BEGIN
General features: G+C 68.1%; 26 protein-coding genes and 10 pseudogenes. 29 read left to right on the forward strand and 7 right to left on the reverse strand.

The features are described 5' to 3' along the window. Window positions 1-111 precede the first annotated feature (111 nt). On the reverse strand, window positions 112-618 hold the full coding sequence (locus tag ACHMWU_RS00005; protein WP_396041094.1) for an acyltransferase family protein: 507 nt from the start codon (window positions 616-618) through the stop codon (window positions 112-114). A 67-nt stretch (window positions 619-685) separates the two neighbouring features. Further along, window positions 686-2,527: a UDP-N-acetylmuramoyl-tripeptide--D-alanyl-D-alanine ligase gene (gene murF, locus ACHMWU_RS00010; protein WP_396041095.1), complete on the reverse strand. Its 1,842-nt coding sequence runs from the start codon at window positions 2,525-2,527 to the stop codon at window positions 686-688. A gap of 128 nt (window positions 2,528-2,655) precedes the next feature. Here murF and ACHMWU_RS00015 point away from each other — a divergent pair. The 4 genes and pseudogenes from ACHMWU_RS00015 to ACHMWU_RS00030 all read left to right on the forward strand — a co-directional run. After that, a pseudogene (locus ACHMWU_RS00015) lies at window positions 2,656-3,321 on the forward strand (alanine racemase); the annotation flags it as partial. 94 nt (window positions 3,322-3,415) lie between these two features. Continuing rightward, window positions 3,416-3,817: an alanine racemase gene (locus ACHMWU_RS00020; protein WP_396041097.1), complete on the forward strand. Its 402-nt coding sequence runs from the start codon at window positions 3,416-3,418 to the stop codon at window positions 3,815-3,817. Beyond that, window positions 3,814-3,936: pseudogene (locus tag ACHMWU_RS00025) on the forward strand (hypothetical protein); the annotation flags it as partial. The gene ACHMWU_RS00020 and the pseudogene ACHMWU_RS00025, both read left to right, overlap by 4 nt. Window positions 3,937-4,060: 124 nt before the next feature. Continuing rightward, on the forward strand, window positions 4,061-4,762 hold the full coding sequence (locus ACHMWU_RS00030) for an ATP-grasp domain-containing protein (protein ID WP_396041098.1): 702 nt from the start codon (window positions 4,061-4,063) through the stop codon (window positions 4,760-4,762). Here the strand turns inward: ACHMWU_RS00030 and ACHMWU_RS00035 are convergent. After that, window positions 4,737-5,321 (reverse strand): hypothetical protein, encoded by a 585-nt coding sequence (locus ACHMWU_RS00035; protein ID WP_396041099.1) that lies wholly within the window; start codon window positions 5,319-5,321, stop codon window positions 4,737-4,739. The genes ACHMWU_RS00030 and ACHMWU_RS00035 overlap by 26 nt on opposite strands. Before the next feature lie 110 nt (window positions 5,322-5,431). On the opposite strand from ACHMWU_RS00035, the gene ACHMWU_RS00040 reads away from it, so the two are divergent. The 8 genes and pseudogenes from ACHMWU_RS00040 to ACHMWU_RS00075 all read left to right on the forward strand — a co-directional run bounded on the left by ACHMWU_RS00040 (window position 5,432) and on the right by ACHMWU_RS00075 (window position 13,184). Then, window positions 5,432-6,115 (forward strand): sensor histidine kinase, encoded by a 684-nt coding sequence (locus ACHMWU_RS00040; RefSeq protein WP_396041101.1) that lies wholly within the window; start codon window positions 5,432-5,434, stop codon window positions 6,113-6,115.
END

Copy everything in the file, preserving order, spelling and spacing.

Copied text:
General features: G+C 68.1%; 26 protein-coding genes and 10 pseudogenes. 29 read left to right on the forward strand and 7 right to left on the reverse strand.

The features are described 5' to 3' along the window. Window positions 1-111 precede the first annotated feature (111 nt). On the reverse strand, window positions 112-618 hold the full coding sequence (locus tag ACHMWU_RS00005; protein WP_396041094.1) for an acyltransferase family protein: 507 nt from the start codon (window positions 616-618) through the stop codon (window positions 112-114). A 67-nt stretch (window positions 619-685) separates the two neighbouring features. Further along, window positions 686-2,527: a UDP-N-acetylmuramoyl-tripeptide--D-alanyl-D-alanine ligase gene (gene murF, locus ACHMWU_RS00010; protein WP_396041095.1), complete on the reverse strand. Its 1,842-nt coding sequence runs from the start codon at window positions 2,525-2,527 to the stop codon at window positions 686-688. A gap of 128 nt (window positions 2,528-2,655) precedes the next feature. Here murF and ACHMWU_RS00015 point away from each other — a divergent pair. The 4 genes and pseudogenes from ACHMWU_RS00015 to ACHMWU_RS00030 all read left to right on the forward strand — a co-directional run. After that, a pseudogene (locus ACHMWU_RS00015) lies at window positions 2,656-3,321 on the forward strand (alanine racemase); the annotation flags it as partial. 94 nt (window positions 3,322-3,415) lie between these two features. Continuing rightward, window positions 3,416-3,817: an alanine racemase gene (locus ACHMWU_RS00020; protein WP_396041097.1), complete on the forward strand. Its 402-nt coding sequence runs from the start codon at window positions 3,416-3,418 to the stop codon at window positions 3,815-3,817. Beyond that, window positions 3,814-3,936: pseudogene (locus tag ACHMWU_RS00025) on the forward strand (hypothetical protein); the annotation flags it as partial. The gene ACHMWU_RS00020 and the pseudogene ACHMWU_RS00025, both read left to right, overlap by 4 nt. Window positions 3,937-4,060: 124 nt before the next feature. Continuing rightward, on the forward strand, window positions 4,061-4,762 hold the full coding sequence (locus ACHMWU_RS00030) for an ATP-grasp domain-containing protein (protein ID WP_396041098.1): 702 nt from the start codon (window positions 4,061-4,063) through the stop codon (window positions 4,760-4,762). Here the strand turns inward: ACHMWU_RS00030 and ACHMWU_RS00035 are convergent. After that, window positions 4,737-5,321 (reverse strand): hypothetical protein, encoded by a 585-nt coding sequence (locus ACHMWU_RS00035; protein ID WP_396041099.1) that lies wholly within the window; start codon window positions 5,319-5,321, stop codon window positions 4,737-4,739. The genes ACHMWU_RS00030 and ACHMWU_RS00035 overlap by 26 nt on opposite strands. Before the next feature lie 110 nt (window positions 5,322-5,431). On the opposite strand from ACHMWU_RS00035, the gene ACHMWU_RS00040 reads away from it, so the two are divergent. The 8 genes and pseudogenes from ACHMWU_RS00040 to ACHMWU_RS00075 all read left to right on the forward strand — a co-directional run bounded on the left by ACHMWU_RS00040 (window position 5,432) and on the right by ACHMWU_RS00075 (window position 13,184). Then, window positions 5,432-6,115 (forward strand): sensor histidine kinase, encoded by a 684-nt coding sequence (locus ACHMWU_RS00040; RefSeq protein WP_396041101.1) that lies wholly within the window; start codon window positions 5,432-5,434, stop codon window positions 6,113-6,115.